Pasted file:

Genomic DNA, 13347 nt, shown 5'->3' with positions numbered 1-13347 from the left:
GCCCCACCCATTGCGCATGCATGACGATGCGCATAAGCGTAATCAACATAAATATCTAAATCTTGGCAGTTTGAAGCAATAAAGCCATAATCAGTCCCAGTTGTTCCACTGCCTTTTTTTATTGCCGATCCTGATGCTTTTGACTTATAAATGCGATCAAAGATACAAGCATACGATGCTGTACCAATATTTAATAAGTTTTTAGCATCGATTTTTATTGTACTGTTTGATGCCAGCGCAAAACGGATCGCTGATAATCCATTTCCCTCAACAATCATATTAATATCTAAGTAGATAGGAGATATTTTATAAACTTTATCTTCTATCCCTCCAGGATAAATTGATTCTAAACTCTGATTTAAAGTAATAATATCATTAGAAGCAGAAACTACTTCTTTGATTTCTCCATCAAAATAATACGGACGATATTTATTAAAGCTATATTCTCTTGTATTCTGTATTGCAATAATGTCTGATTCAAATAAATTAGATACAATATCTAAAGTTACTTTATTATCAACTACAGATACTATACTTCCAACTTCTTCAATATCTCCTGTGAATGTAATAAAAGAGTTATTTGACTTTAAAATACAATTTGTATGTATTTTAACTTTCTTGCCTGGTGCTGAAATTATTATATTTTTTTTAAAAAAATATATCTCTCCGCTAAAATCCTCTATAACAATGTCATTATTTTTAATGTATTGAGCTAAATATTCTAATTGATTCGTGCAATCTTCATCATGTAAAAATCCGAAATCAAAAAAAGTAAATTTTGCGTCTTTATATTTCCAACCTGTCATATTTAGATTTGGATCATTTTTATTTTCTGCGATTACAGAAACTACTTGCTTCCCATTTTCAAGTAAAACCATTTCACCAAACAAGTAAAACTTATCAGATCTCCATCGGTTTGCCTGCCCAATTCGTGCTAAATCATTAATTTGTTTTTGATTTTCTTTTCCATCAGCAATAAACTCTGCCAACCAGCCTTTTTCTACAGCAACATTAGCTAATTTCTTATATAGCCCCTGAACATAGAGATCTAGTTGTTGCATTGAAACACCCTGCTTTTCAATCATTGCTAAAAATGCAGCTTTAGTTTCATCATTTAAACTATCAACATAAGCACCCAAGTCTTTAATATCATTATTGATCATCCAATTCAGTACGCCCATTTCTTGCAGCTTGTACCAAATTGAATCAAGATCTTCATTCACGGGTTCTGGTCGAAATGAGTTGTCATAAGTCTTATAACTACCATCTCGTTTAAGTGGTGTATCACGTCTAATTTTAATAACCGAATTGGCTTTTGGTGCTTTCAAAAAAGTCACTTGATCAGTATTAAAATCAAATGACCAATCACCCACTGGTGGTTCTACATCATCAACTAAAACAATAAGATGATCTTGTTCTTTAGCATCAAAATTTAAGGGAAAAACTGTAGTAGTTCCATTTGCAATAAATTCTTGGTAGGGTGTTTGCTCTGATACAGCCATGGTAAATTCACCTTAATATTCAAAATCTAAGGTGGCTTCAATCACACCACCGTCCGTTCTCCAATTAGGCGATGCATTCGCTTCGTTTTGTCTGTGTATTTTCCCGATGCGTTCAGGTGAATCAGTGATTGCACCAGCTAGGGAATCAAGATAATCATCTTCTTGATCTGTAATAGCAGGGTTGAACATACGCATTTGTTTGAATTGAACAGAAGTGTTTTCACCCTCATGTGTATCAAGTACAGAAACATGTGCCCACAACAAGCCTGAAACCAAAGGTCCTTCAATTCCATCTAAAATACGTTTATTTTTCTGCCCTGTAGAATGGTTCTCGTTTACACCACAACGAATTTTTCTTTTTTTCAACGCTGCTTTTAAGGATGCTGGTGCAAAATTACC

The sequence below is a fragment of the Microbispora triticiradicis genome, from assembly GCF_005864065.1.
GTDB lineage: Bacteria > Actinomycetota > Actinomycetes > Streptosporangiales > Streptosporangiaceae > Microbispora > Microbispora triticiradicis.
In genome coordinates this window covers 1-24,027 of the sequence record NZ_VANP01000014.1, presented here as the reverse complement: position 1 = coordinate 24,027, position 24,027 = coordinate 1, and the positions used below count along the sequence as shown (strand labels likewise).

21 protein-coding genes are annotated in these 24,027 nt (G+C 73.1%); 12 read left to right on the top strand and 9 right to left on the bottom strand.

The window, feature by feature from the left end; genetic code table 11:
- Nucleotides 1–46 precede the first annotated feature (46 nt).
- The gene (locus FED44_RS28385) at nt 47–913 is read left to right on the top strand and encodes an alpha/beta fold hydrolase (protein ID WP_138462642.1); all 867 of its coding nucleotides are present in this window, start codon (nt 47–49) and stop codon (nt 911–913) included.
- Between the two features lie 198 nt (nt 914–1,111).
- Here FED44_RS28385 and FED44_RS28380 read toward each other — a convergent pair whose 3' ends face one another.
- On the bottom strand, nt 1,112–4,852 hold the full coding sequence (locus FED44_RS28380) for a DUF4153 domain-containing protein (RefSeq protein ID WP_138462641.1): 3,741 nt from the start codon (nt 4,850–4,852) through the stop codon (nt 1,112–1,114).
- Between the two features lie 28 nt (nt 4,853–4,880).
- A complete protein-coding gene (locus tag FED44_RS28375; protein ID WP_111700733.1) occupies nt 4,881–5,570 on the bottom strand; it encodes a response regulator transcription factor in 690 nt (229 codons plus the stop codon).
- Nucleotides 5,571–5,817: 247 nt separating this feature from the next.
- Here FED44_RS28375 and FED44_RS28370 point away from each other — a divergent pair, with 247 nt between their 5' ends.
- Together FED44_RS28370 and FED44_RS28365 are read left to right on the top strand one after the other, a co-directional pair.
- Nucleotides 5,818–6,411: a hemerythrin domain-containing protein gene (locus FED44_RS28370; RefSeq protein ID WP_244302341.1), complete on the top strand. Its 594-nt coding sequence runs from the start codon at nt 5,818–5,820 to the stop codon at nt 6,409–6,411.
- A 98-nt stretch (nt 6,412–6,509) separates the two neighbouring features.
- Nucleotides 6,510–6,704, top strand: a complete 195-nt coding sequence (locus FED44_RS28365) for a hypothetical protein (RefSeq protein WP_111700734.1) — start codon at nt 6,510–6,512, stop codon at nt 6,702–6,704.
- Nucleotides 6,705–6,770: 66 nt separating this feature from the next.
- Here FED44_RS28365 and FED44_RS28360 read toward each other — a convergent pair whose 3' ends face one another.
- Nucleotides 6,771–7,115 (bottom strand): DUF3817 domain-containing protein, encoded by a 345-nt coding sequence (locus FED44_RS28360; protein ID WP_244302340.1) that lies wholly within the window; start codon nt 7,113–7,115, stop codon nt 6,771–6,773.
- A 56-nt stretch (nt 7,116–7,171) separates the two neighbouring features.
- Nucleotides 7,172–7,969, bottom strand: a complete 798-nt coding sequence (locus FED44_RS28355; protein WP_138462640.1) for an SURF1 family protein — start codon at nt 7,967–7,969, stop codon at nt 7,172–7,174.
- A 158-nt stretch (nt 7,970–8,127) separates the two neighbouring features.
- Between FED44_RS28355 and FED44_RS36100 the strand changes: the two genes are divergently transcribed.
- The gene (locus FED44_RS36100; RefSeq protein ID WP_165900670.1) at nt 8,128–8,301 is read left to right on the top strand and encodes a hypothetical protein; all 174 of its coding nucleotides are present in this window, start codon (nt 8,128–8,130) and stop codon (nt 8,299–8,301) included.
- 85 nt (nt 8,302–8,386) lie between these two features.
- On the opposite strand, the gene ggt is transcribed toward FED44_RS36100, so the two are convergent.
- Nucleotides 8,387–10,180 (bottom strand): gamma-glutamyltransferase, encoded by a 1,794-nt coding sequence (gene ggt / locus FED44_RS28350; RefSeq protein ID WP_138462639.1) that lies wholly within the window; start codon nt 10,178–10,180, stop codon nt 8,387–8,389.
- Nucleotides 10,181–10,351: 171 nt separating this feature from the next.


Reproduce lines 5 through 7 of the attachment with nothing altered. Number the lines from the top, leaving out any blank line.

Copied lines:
In genome coordinates this window covers 1-24,027 of the sequence record NZ_VANP01000014.1, presented here as the reverse complement: position 1 = coordinate 24,027, position 24,027 = coordinate 1, and the positions used below count along the sequence as shown (strand labels likewise).

21 protein-coding genes are annotated in these 24,027 nt (G+C 73.1%); 12 read left to right on the top strand and 9 right to left on the bottom strand.

The window, feature by feature from the left end; genetic code table 11: